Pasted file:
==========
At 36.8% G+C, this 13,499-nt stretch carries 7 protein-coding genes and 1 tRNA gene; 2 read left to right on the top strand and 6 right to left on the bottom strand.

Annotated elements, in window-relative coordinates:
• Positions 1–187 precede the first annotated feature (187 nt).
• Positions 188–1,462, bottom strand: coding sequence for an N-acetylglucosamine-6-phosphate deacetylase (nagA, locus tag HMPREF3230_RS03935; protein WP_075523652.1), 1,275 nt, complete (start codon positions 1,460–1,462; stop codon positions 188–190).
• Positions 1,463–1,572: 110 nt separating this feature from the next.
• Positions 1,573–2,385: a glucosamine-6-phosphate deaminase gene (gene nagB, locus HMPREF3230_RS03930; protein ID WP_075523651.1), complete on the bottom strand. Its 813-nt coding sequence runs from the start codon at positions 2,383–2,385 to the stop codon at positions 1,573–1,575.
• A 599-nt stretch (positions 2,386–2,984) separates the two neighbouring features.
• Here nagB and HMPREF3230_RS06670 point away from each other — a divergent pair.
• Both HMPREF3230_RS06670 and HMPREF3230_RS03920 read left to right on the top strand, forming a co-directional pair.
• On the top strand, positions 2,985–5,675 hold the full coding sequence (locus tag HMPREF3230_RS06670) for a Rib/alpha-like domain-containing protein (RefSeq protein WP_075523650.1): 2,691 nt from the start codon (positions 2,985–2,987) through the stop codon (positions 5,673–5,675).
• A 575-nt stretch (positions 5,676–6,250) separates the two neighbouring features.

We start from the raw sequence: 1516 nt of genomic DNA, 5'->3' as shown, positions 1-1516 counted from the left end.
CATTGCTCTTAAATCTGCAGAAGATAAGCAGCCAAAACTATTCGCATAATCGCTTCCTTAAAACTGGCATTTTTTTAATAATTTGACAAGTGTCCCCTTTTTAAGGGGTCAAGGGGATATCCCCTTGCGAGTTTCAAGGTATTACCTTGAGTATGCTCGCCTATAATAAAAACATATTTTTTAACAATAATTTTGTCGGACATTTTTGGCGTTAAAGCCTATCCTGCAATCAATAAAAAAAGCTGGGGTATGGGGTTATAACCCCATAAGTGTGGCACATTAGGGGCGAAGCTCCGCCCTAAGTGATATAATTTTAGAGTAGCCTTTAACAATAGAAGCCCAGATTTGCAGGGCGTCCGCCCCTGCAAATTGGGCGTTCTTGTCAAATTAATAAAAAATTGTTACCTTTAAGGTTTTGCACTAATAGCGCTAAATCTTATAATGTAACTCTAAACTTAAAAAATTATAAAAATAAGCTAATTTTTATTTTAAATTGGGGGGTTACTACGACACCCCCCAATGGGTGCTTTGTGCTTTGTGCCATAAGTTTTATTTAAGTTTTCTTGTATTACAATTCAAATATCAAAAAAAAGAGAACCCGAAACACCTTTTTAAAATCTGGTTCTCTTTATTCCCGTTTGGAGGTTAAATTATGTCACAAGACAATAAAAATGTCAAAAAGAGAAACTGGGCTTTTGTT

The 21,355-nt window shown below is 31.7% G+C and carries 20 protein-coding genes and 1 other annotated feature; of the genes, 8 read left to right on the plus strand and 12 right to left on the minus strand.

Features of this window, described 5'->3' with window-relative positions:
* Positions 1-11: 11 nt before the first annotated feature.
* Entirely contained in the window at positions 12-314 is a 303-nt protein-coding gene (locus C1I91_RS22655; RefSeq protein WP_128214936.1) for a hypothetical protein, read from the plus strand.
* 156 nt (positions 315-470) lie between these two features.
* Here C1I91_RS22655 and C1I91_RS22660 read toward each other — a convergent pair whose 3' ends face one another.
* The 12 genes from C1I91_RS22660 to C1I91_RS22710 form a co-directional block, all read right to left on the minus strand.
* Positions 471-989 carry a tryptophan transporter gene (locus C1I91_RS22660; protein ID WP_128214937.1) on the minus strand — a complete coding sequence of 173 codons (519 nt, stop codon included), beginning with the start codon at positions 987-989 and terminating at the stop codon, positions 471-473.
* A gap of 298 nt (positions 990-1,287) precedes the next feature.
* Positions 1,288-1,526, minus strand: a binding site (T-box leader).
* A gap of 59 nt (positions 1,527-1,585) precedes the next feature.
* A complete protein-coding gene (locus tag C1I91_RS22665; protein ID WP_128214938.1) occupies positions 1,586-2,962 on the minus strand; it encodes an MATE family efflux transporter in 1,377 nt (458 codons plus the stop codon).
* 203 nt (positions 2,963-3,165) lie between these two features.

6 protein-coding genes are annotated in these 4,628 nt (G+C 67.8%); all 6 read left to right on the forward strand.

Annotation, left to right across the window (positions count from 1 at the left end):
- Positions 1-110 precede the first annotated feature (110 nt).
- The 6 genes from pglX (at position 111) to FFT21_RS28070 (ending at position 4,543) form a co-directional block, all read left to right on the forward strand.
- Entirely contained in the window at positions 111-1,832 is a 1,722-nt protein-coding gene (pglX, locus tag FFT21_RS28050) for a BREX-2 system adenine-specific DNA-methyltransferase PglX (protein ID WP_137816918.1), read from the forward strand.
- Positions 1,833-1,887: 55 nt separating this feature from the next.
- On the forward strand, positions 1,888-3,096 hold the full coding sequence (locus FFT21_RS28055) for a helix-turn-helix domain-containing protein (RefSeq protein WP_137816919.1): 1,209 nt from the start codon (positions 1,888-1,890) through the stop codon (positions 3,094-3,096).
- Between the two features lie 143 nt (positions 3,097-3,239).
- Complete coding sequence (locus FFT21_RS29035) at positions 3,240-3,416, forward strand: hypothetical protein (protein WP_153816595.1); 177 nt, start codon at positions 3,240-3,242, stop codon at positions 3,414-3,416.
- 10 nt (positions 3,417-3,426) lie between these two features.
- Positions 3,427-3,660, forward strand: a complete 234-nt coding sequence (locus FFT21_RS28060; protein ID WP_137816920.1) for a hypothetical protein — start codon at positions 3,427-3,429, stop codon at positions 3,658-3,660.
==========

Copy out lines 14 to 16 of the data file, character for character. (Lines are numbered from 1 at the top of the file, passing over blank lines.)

The 21,355-nt window shown below is 31.7% G+C and carries 20 protein-coding genes and 1 other annotated feature; of the genes, 8 read left to right on the plus strand and 12 right to left on the minus strand.

Features of this window, described 5'->3' with window-relative positions:
* Positions 1-11: 11 nt before the first annotated feature.